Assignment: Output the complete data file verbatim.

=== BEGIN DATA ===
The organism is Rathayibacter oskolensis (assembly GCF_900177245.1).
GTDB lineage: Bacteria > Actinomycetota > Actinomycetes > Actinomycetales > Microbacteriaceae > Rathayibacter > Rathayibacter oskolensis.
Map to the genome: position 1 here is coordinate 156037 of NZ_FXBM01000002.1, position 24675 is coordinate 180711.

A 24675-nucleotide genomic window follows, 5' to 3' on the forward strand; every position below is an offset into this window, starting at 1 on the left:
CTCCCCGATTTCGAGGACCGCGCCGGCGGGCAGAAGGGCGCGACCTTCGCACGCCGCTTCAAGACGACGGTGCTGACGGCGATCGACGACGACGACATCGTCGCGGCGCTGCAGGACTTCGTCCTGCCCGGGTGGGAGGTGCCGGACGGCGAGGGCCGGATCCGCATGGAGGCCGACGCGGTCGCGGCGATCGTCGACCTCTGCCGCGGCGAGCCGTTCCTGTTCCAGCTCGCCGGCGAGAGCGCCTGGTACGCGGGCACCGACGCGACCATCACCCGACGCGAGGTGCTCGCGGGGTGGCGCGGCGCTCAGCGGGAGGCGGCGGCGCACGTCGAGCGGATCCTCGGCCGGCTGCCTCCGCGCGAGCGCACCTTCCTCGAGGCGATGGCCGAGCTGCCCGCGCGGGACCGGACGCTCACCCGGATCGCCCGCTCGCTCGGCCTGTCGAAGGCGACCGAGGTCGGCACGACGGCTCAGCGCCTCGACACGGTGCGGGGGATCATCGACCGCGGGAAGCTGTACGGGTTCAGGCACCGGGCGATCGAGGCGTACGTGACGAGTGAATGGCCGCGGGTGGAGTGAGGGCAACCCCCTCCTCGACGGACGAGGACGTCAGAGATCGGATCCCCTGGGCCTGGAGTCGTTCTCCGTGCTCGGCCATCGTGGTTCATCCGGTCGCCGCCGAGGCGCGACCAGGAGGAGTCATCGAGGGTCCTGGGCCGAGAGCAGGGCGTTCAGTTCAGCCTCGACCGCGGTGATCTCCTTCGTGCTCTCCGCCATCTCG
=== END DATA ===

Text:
The organism is Rathayibacter oskolensis (assembly GCF_900177245.1).
GTDB lineage: Bacteria > Actinomycetota > Actinomycetes > Actinomycetales > Microbacteriaceae > Rathayibacter > Rathayibacter oskolensis.
Map to the genome: position 1 here is coordinate 156037 of NZ_FXBM01000002.1, position 24675 is coordinate 180711.

A 24675-nucleotide genomic window follows, 5' to 3' on the forward strand; every position below is an offset into this window, starting at 1 on the left:
CTCCCCGATTTCGAGGACCGCGCCGGCGGGCAGAAGGGCGCGACCTTCGCACGCCGCTTCAAGACGACGGTGCTGACGGCGATCGACGACGACGACATCGTCGCGGCGCTGCAGGACTTCGTCCTGCCCGGGTGGGAGGTGCCGGACGGCGAGGGCCGGATCCGCATGGAGGCCGACGCGGTCGCGGCGATCGTCGACCTCTGCCGCGGCGAGCCGTTCCTGTTCCAGCTCGCCGGCGAGAGCGCCTGGTACGCGGGCACCGACGCGACCATCACCCGACGCGAGGTGCTCGCGGGGTGGCGCGGCGCTCAGCGGGAGGCGGCGGCGCACGTCGAGCGGATCCTCGGCCGGCTGCCTCCGCGCGAGCGCACCTTCCTCGAGGCGATGGCCGAGCTGCCCGCGCGGGACCGGACGCTCACCCGGATCGCCCGCTCGCTCGGCCTGTCGAAGGCGACCGAGGTCGGCACGACGGCTCAGCGCCTCGACACGGTGCGGGGGATCATCGACCGCGGGAAGCTGTACGGGTTCAGGCACCGGGCGATCGAGGCGTACGTGACGAGTGAATGGCCGCGGGTGGAGTGAGGGCAACCCCCTCCTCGACGGACGAGGACGTCAGAGATCGGATCCCCTGGGCCTGGAGTCGTTCTCCGTGCTCGGCCATCGTGGTTCATCCGGTCGCCGCCGAGGCGCGACCAGGAGGAGTCATCGAGGGTCCTGGGCCGAGAGCAGGGCGTTCAGTTCAGCCTCGACCGCGGTGATCTCCTTCGTGCTCTCCGCCATCTCG